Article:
Replacing R22 Plant can require additional cooling water

May 18, 2017

Does your building have 20% spare capacity in its tenant’s supplementary condenser water loop?

Many commercial buildings have Tenant’s Condenser Water systems to provide cooling water to supplementary air conditioning systems located in tenancies. Often the capacity of these systems is under pressure from increasing demands.

Many of the water cooled packaged air conditioning units installed in tenancies before 2008 use R22 refrigerant. R22 is being phased out in accordance with the Montreal Protocol because of its environmental impact. Ultimately all this equipment will reach the point at which it is not economical to repair and maintain. Given the usual life cycle of these units it is likely that most R22 plant will be replaced prior to 2020.

New water cooled package units installed after 2008 typically use refrigerant R410A. Although the newer technology units are more efficient than their R22 predecessors, they generally require additional condenser water flow capacity per kW of cooling compared to an equivalent R22 unit.

The following graph from a leading manufacturer indicates that a R410A unit requires an average tenant condenser water flow capacity increase of 20% compared to a R22 unit.

The R22 units require an average of 0.05l/s/kWr with the R410A units requiring an average of 0.06l/s/kWr.

This increase in tenant condenser water requirement can have significant implications when applied across an existing tenant’s condenser water system, particularly if the system is already at or near the limit of its capacity.

The following actions are recommended to pre-empt and prepare for this issue:

  1. Keep an accurate asset schedule of all equipment connected to the tenant condenser water systems. This should not only list the capacity and cooling water requirement but also the age and refrigerant type of the equipment.
  2. Actively track and manage the tenant condenser water capacity allocated to each tenancy. The base building HVAC maintenance contractor can undertake an audit of the flow rates after fit-outs take place and maintain the connected load schedule.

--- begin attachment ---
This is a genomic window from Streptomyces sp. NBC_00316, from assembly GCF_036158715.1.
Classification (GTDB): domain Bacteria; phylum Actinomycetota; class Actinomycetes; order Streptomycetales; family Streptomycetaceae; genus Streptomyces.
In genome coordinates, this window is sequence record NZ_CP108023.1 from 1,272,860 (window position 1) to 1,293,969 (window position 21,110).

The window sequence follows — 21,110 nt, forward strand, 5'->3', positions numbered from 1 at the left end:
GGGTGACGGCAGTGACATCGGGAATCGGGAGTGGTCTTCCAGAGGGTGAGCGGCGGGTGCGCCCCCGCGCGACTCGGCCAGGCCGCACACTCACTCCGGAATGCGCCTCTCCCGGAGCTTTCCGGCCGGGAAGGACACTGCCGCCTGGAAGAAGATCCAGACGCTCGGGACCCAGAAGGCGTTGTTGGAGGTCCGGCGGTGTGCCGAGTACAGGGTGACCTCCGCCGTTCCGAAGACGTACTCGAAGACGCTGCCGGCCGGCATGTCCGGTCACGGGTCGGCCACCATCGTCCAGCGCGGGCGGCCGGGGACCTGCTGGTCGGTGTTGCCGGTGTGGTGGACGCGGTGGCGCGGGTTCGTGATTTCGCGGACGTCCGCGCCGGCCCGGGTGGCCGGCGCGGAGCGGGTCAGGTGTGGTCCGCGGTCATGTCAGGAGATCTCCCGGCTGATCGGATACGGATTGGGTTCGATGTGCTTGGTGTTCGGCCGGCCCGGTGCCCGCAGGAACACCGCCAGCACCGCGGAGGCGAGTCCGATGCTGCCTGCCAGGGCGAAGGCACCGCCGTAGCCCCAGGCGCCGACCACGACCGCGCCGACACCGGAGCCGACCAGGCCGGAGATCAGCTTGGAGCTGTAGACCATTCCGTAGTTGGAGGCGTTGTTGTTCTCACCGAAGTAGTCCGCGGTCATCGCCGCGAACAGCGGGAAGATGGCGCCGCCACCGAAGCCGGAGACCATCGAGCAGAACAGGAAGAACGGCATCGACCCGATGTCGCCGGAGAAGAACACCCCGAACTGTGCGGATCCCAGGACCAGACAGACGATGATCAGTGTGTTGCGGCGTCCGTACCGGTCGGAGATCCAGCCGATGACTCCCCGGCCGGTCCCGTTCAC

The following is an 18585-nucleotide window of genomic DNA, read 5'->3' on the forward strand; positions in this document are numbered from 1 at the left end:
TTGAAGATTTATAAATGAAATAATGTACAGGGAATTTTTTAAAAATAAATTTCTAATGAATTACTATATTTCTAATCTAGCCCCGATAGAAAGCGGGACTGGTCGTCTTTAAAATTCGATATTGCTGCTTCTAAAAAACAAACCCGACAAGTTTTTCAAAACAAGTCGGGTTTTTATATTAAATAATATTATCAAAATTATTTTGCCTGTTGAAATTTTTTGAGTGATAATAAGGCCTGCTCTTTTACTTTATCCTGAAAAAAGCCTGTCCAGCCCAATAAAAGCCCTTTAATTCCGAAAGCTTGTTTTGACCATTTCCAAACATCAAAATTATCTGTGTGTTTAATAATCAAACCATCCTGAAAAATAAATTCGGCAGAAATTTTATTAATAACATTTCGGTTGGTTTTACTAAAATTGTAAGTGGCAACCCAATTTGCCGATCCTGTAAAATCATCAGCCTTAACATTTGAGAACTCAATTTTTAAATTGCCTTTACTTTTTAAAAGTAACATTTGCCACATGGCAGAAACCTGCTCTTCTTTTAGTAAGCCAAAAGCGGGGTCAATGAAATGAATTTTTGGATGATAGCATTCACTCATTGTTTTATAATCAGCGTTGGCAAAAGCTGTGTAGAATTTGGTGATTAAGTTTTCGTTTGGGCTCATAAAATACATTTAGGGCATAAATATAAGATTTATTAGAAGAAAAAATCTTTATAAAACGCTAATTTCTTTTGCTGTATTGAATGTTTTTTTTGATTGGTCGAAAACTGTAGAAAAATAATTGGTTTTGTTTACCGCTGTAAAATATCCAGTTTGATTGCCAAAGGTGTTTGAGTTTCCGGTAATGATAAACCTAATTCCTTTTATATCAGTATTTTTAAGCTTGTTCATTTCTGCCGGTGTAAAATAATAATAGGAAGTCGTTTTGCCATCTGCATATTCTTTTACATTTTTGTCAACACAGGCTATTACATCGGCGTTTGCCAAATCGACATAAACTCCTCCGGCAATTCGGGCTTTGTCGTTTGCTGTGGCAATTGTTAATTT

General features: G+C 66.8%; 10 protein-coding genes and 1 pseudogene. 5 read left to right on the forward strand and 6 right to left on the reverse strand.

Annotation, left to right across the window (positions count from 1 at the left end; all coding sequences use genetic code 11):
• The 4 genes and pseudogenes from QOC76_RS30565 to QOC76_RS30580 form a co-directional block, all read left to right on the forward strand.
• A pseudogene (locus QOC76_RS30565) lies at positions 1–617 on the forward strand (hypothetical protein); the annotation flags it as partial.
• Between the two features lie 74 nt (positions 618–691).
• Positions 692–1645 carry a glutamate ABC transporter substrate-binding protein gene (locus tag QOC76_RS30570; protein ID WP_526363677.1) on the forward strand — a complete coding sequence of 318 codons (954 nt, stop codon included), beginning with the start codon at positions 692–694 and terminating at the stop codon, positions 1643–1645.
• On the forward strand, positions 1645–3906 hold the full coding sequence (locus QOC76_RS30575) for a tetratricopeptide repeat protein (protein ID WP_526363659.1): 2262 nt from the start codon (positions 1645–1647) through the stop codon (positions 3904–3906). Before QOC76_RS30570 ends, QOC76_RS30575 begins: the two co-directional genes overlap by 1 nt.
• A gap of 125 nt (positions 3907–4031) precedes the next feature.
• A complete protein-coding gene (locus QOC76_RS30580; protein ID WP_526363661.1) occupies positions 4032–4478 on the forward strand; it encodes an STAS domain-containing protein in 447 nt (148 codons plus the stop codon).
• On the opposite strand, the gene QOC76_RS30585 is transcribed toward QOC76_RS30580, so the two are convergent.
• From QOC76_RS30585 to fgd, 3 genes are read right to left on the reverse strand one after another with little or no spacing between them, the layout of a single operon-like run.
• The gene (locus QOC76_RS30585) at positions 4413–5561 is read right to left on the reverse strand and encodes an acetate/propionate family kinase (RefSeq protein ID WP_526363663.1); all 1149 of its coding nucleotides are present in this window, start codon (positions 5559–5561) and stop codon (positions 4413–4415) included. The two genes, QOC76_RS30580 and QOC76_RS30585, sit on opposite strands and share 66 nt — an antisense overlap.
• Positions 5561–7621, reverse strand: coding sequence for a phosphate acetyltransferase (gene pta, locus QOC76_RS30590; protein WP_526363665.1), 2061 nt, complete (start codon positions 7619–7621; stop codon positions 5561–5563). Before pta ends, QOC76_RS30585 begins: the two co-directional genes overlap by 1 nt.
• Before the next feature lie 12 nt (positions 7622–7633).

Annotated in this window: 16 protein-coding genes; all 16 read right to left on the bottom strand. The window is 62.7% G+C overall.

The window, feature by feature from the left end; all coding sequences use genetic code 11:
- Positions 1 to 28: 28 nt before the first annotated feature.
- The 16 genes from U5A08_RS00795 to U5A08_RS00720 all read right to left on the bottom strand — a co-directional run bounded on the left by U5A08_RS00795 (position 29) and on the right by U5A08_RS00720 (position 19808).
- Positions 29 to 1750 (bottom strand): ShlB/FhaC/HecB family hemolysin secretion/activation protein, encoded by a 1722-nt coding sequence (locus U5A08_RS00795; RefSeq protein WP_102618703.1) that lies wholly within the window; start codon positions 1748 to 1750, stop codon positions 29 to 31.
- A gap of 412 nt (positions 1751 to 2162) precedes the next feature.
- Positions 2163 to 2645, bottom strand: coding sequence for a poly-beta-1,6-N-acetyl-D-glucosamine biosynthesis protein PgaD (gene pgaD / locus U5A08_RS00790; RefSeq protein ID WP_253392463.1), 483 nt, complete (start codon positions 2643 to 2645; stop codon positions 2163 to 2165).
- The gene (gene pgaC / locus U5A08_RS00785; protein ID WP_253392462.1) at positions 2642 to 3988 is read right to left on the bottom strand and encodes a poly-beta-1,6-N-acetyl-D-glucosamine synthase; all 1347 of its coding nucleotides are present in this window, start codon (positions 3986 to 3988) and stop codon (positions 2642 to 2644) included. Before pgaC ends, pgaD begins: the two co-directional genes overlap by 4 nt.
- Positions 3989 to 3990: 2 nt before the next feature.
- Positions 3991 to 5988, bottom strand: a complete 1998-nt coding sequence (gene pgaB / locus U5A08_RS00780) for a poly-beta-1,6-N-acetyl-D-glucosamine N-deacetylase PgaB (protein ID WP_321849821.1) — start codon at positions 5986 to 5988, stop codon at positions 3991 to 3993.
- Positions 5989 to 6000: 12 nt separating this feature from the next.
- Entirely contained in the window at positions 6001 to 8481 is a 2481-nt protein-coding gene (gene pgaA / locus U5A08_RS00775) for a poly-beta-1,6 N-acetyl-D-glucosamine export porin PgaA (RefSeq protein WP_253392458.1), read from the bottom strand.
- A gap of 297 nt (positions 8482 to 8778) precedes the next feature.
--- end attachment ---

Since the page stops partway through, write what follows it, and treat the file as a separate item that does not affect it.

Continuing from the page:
3. Engage with existing tenants who have R22 systems. Many will not be aware that system maintenance may become an issue. This is especially relevant if the systems support critical functions like data rooms. Determine when R22 systems may be replaced to forecast increasing water demand.
  4. Ensure that all new tenant water cooled packaged units have solenoid shut off valves fitted. This will help to maximize the overall base building condenser water reticulation system diversity when some tenant systems are not in use.
  5. Include in the mid-term capex plan for the base building tenant condenser water system capacity to be increased. This is often a challenging project as the system “uptime” is critical and spatial constraints are common in both risers and around cooling towers. It will often be necessary to carry out a feasibility study to see how this can be achieved in a cost effective and non-disruptive manner.

It should be noted that the overall maximum electrical power load may also increase when an equivalent capacity R410A unit is installed in the place of an R22 unit. Checks and allowances should be made for upgrading circuit breakers and potentially sub-mains depending on the nature, size and number of replacements.

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